We get together again in the afternoon. The path that we embarked upon in the morning is expressed in the intense dialogue between Bernhard Scholz, President of the Companionship of Works, Monica Poletto, who is responsible for the Company’s social work, and Carrón. The theme is work; this starting point, work, is an expression of self-awareness. We come to know ourselves through what we do. Therefore, the first thing to realize is that work belongs to those who do it and that its utility lies in the witness, in a diversity, and not in its dimensions. Of course, there is the risk of personalism but, as Giussani said: “The worst consequence of personalism is sentimental attachment. The implementation of one’s own project tends to be completely closed in an individualistic dependence.” Ultimately, the purpose of the Companionship of Works is to support the responsibility of those who do the work; it doesn’t stand in for them. The stakes are always high.
After dinner, Virginia Rossetti, Andrea Mascetti, and Giacomo Grava play Franz Schubert’s Trio in E flat Major, Op. 100. The second movement is perhaps the most striking. The theme is a farewell. The Austrian composer knew that he would die soon, and this work represents something of a spiritual testament.
The following morning, everyone is gathered in front of the hotel. We say the Angelus, then leave for the hike. The climb, together with new and old friends, the lunch, the singing–everything, for me, is like the “beautiful day” of which Camus spoke. There is an unexpected grandness. Looking around during Mass, and later, those who have been my companions for a long time or just for a few hours, make me perceive clearly that only the Lord makes this companionship.
Before dinner, we have the assembly. The point is still affection for oneself. We are not moved by what we are, but because we are. And we are wanted, loved, by God. Circumstances are not something to submit to, saying, “God wants it like this,” but they are the possibility to go to the heart of our encounter with Christ. A person who has this self-awareness operates in reality differently.
In the evening, Tat’jana Kasatkina (see Traces, Vol. 14, No 7 [July] 2012, pp. 8-12) retraces the adventure and the encounters that took place at the Meeting through the Dostoevsky exhibit, of which she was the curator. The preparations that took almost a year and a half, and then the week in Rimini with the young people who acted as guides, the visitors who thanked her, moved–everything rendered the great Russian writer alive and contemporary. This all brings her to speak of her love for Christ.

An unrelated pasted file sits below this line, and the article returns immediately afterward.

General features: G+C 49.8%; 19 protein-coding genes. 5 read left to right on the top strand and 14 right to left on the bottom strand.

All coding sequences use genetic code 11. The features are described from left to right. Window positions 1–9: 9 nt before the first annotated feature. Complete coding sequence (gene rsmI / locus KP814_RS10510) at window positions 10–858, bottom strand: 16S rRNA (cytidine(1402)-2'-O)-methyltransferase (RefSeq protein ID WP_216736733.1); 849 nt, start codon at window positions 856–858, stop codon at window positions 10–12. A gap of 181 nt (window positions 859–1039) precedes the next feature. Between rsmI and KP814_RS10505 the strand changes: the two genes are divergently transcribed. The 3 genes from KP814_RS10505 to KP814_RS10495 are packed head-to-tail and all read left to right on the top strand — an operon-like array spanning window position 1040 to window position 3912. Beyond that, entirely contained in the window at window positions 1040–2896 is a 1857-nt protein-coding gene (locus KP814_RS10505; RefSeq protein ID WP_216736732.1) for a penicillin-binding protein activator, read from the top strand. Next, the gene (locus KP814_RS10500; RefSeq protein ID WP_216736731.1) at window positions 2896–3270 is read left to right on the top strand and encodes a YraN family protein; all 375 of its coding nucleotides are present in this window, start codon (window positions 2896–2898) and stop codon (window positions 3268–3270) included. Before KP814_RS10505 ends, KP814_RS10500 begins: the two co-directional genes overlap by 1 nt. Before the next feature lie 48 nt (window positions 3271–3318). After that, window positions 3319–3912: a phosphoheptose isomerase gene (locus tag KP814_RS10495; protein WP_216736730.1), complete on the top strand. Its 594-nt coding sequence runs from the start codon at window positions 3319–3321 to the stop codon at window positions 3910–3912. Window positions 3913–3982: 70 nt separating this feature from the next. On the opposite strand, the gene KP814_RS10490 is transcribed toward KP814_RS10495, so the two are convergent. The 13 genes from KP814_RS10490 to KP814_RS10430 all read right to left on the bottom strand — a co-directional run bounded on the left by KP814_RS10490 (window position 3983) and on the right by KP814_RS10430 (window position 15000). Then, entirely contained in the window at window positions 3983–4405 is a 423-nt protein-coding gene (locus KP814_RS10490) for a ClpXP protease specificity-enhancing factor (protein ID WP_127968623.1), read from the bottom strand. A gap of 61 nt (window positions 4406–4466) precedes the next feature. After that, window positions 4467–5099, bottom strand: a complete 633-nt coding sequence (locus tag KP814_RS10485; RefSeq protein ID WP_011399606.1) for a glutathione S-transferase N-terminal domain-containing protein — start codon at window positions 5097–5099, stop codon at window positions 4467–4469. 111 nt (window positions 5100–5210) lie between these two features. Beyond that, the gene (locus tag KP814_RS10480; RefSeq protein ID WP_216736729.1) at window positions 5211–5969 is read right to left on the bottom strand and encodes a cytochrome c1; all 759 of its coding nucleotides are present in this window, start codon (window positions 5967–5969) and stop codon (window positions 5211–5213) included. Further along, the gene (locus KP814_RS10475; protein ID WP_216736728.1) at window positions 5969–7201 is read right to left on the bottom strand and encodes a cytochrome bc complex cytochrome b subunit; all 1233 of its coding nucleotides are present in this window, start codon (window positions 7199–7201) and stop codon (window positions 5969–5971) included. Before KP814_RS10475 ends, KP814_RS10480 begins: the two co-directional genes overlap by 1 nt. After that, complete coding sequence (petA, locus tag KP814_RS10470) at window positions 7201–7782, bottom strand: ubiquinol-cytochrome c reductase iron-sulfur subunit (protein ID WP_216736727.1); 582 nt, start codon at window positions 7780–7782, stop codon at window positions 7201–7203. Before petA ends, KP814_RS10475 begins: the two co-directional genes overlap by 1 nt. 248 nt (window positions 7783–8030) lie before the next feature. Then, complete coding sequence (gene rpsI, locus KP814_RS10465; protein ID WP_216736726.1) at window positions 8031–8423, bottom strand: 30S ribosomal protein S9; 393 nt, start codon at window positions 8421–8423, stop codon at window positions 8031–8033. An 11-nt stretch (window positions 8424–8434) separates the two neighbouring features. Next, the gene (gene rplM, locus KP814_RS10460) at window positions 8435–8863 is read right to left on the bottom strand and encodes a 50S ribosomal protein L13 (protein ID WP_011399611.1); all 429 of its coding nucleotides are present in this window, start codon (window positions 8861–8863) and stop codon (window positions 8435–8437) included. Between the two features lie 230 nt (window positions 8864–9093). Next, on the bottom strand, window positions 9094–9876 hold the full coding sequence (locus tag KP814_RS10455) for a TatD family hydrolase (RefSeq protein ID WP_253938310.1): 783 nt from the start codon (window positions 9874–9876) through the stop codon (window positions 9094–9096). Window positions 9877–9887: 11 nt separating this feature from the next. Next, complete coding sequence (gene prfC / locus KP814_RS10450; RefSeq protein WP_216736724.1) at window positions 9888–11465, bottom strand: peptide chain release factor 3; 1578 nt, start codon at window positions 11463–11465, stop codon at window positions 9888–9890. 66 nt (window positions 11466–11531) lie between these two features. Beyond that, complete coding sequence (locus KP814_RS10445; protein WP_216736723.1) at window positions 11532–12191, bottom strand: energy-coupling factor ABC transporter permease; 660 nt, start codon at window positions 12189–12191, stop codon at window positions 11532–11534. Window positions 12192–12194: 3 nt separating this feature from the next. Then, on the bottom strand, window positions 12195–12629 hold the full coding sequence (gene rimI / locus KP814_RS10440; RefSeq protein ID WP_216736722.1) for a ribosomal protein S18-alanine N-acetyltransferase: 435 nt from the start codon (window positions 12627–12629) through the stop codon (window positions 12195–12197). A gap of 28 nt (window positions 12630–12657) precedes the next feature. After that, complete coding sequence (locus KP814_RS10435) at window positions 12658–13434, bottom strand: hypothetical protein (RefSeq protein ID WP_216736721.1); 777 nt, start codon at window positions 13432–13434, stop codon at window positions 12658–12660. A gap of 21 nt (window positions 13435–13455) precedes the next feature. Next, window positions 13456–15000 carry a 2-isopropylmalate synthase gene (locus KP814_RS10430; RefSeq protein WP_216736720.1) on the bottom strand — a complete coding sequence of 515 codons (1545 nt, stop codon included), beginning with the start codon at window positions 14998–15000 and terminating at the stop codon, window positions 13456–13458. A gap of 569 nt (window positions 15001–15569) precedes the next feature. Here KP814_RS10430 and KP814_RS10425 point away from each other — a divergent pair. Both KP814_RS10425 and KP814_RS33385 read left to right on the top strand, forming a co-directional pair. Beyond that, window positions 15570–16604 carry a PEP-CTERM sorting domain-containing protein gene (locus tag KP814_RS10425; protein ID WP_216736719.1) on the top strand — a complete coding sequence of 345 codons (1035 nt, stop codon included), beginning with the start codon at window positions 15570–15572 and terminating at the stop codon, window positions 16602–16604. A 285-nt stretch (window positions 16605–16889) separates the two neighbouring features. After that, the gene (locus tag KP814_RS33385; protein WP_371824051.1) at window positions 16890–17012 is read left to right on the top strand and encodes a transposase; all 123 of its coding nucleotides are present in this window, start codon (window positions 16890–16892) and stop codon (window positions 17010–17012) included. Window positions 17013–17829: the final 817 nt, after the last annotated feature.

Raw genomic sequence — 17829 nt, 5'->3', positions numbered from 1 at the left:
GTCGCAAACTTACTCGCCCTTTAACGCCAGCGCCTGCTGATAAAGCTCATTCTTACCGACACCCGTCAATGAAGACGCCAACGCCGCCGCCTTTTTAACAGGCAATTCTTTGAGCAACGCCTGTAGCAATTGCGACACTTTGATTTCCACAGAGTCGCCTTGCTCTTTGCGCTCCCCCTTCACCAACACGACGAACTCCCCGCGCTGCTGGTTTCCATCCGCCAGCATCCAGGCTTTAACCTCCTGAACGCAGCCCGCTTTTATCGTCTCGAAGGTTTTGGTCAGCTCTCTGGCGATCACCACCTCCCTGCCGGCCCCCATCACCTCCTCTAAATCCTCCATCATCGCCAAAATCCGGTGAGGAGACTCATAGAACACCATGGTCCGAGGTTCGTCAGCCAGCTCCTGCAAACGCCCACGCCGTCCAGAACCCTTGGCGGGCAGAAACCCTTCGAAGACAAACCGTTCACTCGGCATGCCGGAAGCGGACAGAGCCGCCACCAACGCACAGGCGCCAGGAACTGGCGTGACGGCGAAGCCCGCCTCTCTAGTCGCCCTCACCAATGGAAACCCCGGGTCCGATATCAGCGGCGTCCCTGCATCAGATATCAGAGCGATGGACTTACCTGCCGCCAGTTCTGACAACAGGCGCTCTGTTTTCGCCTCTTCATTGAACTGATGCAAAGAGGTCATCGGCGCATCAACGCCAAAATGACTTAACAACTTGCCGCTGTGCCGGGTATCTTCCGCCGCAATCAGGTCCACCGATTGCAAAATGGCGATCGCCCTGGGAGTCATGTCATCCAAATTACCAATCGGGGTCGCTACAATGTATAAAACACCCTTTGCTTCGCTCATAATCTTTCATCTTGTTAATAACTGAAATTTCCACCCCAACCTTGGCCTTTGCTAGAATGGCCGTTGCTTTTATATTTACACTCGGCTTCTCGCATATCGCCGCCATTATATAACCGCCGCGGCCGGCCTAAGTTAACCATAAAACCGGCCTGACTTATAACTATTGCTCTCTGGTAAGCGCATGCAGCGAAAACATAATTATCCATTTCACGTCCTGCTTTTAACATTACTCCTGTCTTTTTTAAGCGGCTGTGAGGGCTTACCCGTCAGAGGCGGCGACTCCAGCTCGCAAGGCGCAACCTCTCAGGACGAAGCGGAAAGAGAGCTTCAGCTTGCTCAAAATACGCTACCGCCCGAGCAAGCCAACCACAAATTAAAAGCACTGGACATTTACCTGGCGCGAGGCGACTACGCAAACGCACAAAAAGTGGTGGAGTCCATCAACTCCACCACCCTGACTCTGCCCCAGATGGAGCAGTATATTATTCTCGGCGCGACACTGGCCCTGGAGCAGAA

The battle of our whole life. “I don’t know if we are all aware of how tough the times are,” Carrón begins abruptly on the last day. The powers that be want to take away our soul. We need to wake up. “The cultural hegemony finds its expression in a reductive use of reason. Self-awareness becomes introspection; we just repeat phrases. We don’t say You to that presence that makes us.” We don’t leave the bunker. But there is something that resists: our amazement for being. Our freedom is at play here. Of course, we can remain obtuse, opaque; we can say, “No.” The first element of self-awareness is an Other who makes me now. Nothing can erase it. The recognition of this dependence is the joyful discovery of being sons and daughters. The second point is that the encounter with Christ makes me experience myself with a totalizing fullness. The Lord calls us from within the circumstances. You respond because you see Him at work. It is an experience, the experience of sons, like it was for Jesus with the Father. His Presence makes us victorious because He defeated evil. At all times, however, we must make memory of Christ who fills our life and gives meaning to time. Silence is necessary in order to leave space for Him, and our prayer consists in this. The battle, therefore, of our whole life is in affirming that “You” who loves us. This journey is dizzying; it is a miracle that happens every day.
As I finish writing, an e-mail arrives from Guido, to whom I had forwarded the photo of the group from the hike: “What a great gift God gave us.”